LENDonate assessed the financial strength of CCA and helped prepare the organization for the complex bond issuance process, which saved the school at least $ 500,000 by raising enough capital to simultaneously complete phases one and two of construction. Despite a year of unprecedented challenges, LENDonate’s efforts have proven to be successful in bringing the CCA to the finish line by securing all the necessary construction funds.

The CCA’s vision is to have a comprehensive preschool to grade 12 curriculum encompassing academics, athletics and the arts as well as an international component. Now, with this funding secured, construction has started on a new three-story building that will house a new kindergarten, elementary school and residence. An 8,000-square-foot gymnasium with competitive basketball and volleyball courts, a fitness center and locker rooms, and a 400-seat event center will also be added to complete the vision.

“From the outset, we recognized the strength of the ACC with its award-winning academics, tenure and dedication of its leadership, faculty, staff and the entire school family,” said the student. founder and CEO of LENDonate, Vivienne Hsu. “With its track record, CCA’s vision for this expansion was what made this bond attractive to large institutional investors. The existing hybrid virtual and immersion international curriculum in schools has also been impressive, enabling an overnight transition to distance learning for the whole school with the onset of COVID-19 . ”

Media contact:

DeeDee Taft

Spin Communications, 415.515.1229

Source: LENDonate

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Banks to include CO2 emission measurements in shipping lending decisions Tue, 09 Mar 2021 10:57:26 +0000

LONDON (Reuters) – A group of major banks will for the first time include efforts to curb carbon dioxide emissions in their decision-making when granting loans to shipping companies, executives said on Tuesday.

International maritime transport accounts for 2.2% of global carbon dioxide (CO2) emissions and the United Nations International Maritime Organization (IMO) has a long-term goal of reducing greenhouse gas emissions by 50% compared to 2008 levels by 2050.

In collaboration with non-profit organizations, the Global Maritime Forum, the Rocky Mountain Institute and the UCL Energy Institute at the University of London, 11 banks have established a framework to measure the carbon intensity of transport finance portfolios maritime.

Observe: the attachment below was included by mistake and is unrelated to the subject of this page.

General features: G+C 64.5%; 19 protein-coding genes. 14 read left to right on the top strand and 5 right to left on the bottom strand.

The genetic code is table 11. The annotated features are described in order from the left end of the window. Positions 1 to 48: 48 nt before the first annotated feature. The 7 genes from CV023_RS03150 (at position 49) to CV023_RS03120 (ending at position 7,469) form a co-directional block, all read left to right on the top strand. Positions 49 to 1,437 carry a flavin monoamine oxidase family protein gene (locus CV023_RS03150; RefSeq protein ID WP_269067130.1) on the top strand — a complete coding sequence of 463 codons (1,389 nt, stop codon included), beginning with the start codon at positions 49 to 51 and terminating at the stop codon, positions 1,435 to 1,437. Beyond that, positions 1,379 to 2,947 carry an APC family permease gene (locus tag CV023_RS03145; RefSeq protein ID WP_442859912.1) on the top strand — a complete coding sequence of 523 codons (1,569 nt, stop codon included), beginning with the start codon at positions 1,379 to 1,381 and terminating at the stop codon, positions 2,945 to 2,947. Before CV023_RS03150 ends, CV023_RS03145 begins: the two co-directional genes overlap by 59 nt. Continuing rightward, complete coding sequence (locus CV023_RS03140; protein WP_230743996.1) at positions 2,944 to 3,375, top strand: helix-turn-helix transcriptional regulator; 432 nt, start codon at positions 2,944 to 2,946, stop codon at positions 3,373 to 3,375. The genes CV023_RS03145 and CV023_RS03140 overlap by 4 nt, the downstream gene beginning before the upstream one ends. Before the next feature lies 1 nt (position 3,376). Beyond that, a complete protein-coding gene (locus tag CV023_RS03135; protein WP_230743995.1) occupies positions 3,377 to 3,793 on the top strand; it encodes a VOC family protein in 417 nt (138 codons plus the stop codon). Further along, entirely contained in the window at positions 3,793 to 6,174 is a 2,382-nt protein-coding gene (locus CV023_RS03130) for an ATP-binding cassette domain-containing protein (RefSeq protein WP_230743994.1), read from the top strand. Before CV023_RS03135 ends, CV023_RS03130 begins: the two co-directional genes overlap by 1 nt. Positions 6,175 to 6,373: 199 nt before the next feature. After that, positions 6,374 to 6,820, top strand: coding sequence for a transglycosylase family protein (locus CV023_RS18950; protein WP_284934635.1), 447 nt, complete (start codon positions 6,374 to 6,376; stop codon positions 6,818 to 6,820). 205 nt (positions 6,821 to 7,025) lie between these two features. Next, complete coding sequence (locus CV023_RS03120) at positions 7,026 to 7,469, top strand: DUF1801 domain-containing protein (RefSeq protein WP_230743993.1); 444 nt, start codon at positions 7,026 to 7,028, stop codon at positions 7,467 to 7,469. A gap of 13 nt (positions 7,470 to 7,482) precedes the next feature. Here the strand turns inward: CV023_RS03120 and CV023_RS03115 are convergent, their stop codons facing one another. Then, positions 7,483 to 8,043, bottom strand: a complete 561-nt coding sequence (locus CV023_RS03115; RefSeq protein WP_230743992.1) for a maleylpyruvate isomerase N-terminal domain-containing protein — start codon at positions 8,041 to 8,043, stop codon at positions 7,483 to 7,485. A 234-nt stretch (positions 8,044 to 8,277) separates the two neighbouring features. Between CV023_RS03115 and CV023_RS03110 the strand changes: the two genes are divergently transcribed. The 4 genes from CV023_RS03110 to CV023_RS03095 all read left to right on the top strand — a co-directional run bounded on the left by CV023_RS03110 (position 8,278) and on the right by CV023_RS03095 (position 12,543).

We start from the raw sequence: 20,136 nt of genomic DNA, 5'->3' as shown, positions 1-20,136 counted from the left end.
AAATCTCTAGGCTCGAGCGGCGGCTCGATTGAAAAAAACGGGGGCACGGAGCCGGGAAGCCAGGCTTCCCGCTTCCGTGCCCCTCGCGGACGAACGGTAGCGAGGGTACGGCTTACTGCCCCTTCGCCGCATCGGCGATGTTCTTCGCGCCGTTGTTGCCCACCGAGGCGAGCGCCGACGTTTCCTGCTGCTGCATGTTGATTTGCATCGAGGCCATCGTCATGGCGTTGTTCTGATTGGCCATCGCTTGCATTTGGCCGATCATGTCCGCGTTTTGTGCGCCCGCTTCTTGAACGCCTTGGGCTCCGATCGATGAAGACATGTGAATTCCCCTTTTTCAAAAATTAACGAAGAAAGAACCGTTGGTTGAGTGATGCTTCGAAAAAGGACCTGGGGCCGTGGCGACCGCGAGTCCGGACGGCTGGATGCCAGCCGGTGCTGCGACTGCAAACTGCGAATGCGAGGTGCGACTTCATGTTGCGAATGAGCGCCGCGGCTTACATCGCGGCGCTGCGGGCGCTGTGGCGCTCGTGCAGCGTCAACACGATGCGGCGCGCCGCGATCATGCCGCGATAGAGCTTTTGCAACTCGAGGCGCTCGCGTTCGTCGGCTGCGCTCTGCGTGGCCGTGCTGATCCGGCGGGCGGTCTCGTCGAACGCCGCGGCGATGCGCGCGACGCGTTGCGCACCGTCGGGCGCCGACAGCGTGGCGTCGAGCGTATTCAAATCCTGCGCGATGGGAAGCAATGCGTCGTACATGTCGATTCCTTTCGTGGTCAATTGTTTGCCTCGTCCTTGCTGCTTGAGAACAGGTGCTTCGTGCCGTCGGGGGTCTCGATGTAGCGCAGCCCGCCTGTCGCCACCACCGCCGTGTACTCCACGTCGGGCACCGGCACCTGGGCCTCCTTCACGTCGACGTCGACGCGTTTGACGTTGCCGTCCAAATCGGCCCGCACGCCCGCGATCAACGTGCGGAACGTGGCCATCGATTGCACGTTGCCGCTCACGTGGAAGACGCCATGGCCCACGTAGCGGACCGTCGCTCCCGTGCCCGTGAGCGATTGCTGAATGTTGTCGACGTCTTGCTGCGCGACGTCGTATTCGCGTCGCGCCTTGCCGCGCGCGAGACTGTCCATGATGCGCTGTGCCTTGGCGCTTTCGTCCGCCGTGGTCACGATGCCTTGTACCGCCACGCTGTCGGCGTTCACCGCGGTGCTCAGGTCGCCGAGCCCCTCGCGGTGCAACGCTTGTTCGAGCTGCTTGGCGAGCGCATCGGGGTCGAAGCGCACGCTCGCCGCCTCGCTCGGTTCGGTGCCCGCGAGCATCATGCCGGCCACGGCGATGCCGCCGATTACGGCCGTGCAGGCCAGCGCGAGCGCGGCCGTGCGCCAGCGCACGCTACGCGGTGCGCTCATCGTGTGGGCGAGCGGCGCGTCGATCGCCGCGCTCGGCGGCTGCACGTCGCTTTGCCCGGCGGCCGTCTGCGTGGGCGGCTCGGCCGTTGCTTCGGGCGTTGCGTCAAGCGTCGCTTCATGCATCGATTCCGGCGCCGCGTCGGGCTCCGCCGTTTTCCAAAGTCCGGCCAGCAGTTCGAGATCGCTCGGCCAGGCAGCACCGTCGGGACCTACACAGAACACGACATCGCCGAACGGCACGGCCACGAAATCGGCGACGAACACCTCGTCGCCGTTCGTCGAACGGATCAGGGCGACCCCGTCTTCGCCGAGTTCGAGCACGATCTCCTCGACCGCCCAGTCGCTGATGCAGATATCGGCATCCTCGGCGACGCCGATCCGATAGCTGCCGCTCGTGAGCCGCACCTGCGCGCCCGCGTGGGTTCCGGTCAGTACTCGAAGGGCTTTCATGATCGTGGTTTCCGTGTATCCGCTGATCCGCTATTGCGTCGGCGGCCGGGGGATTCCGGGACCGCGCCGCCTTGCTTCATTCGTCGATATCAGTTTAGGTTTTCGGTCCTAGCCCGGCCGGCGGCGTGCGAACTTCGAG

Banks involved in the ‘Poseidon Principles’ initiative, which will establish a common baseline for assessing whether loan portfolios meet or fall short of the adopted climate targets set by the IMO, account for around a fifth or $ 100 billion. of the global maritime transport financing portfolio. .

The results will be published annually in individual sustainability reports and the data will be obtained by banks from borrowers under existing loan agreements.

Although the IMO last month agreed on stricter energy efficiency targets for certain types of ships, environmental activists are calling for stricter targets.

“We are helping the shipping industry step into the 21st century responsibly,” Michael Parker, global shipping manager at Citigroup, told Reuters.


The people involved to date are Citigroup, Société Générale, DNB, ABN Amro, Amsterdam Trade Bank, Crédit Agricole CIB, Danish Ship Finance, Danske Bank, DVB, ING and Nordea.

“Banks have a huge role to play here as there is around $ 450 billion in senior debt that global maritime banks and Chinese lenders give to the sector and around 70,000 commercial vessels,” Paul Taylor, global head of shipping and offshore at Societe Generale CIB. , noted.

Banks will in the longer run be more selective about which vessels to include in their loan portfolios, the bankers said.

“Will there be companies that will have a hard time getting funding because they have less efficient vessels, yes that will be a consequence of that – but it will not be used to research those companies and find a way to get them. get it out, ”said Parker of Citigroup.

Oivind Haraldsen, global head of shipping at Danske Bank, said more institutions will join efforts to reduce the sector’s carbon footprint.

“We all have to push – as banks we probably have more power than we think,” he said.

Editing by Alexander Smith